With an uncertain environment for investors, there are two property sub-markets that are particularly vulnerable in fluctuating environments.
Let’s have a look at these ‘worst markets’ and why they pose a risk to investors.
While buying off-the-plan isn’t inherently bad in every circumstance, the risks are often much higher, for several reasons.
Firstly, when you buy off-the-plan, you’re locking in a purchase price at what is meant to be the current market value of a dwelling that won’t be completed for several months, or even a year or two.
Of course, you hope the property will increase in value during the construction phase and by the time it’s completed you have a little nest egg of equity already in place.
However, that’s not what has been happening over the last few years and, disappointingly for the buyers, on completion most off the plan properties are valued at considerably less than the contract price.
The fact that off-the-plan properties mainly appeal to investors rather than the deeper owner occupier market, means that’s it’s a property sector to clear of at present.
House And Land Packages
For similar reasons, investors should tread carefully around house and land packages.
They share the same vulnerable characteristics as off-the-plan apartments, in that values can fall during construction, leaving buyers with a gap to pay on completion.
In addition, while you’re getting a shiny new investment with great depreciation benefits, you’re also paying a premium price and don’t have the potential for value-adding to your investment.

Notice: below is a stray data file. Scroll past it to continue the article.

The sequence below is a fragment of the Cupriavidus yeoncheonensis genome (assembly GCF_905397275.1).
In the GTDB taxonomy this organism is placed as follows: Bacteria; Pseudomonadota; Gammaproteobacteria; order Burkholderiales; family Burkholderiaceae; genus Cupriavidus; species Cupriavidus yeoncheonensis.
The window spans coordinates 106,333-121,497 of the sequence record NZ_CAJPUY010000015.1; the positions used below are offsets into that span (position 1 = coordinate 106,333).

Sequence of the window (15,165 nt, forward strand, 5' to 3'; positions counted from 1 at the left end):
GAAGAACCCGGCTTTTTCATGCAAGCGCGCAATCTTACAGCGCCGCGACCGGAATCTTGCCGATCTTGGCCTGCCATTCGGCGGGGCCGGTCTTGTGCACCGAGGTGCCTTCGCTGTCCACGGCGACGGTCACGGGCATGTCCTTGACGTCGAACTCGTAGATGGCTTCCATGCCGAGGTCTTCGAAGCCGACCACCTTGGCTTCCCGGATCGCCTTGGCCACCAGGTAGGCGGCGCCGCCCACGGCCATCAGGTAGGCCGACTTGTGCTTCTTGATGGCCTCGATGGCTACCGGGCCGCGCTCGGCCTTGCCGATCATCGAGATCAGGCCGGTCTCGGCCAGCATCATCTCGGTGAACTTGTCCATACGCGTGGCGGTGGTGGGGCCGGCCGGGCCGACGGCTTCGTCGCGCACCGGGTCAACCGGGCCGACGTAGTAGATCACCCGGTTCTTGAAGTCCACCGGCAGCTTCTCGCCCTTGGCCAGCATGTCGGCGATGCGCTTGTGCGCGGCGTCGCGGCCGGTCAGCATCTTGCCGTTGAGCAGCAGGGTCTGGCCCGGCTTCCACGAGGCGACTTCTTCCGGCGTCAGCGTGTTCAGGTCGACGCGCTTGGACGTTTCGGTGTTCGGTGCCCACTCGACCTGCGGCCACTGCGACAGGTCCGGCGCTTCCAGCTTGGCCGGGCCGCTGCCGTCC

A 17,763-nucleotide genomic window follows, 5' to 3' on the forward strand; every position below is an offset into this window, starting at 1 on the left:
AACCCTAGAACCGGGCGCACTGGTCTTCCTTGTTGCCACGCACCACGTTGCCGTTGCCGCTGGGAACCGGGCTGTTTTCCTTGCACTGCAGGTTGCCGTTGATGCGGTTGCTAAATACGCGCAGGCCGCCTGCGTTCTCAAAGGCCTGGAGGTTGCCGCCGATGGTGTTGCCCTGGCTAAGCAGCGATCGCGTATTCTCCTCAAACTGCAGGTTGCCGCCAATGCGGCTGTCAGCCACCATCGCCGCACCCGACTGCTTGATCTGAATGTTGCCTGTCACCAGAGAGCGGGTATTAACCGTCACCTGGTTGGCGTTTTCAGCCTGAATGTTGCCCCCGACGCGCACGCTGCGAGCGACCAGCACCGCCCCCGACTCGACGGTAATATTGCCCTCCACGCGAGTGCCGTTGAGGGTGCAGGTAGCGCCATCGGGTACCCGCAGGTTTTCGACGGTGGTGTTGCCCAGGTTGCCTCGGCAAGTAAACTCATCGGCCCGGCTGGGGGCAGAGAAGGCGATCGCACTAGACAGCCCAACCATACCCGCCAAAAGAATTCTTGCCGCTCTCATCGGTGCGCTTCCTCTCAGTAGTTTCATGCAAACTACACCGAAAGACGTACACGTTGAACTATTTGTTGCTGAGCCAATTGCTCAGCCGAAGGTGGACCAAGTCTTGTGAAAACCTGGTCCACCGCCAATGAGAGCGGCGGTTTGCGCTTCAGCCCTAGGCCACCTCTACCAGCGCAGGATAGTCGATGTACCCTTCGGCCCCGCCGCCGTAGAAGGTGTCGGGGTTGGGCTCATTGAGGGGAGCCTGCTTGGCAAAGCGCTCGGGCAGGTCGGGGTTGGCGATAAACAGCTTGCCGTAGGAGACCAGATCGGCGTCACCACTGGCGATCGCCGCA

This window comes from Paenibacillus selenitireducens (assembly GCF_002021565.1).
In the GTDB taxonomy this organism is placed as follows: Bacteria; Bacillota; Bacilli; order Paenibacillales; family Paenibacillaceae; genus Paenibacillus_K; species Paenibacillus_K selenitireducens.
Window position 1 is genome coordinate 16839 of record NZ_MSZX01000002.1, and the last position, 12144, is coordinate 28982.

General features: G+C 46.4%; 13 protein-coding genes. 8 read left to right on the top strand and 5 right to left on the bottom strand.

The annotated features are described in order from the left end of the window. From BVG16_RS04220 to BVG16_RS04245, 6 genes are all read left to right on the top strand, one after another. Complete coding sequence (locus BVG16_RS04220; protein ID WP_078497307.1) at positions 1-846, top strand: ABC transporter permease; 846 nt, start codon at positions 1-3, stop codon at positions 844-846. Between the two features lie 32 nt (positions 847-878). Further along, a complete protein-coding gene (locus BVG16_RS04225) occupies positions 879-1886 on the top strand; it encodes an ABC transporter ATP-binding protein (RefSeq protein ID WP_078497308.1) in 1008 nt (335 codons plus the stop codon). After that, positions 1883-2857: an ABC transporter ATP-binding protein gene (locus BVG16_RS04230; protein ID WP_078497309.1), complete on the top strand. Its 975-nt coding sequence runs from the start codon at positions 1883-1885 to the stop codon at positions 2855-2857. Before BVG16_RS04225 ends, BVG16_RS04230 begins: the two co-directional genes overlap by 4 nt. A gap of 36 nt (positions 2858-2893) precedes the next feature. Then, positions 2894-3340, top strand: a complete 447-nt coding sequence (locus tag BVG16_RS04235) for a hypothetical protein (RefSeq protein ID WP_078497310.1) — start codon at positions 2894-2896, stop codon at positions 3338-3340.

That means you’re relying solely on market movement to gain capital and earn equity which is unlikely because the demographic who buy in these locations are usually interest rate sensitive.
And while they tend to be hard workers, young family’s wages tend to rise by CPI at best, meaning there is little momentum to push house prices higher.
How should you approach these markets?
In essence there are safer options available; ones that aren’t so vulnerable to changes in market conditions.
It’s better to buy established apartments, townhouses or houses in the inner and middle ring suburbs of our capital cities where there is a strong demand from affluent owner-occupiers who can afford to and are willing to, pay for them.
These properties tend to have the essential pillars of growth: near great infrastructure and transport, proximity to large job centres, the ability to purchase at fair market value (rather than at a premium) and the option to “manufacture” growth through improvements.
Without a flood of similar properties on the market, as is common with new developments, competition amongst buyers and renters will drive prices and rentals.
This is a foundational growth factor that can be absent in off-the-plan markets.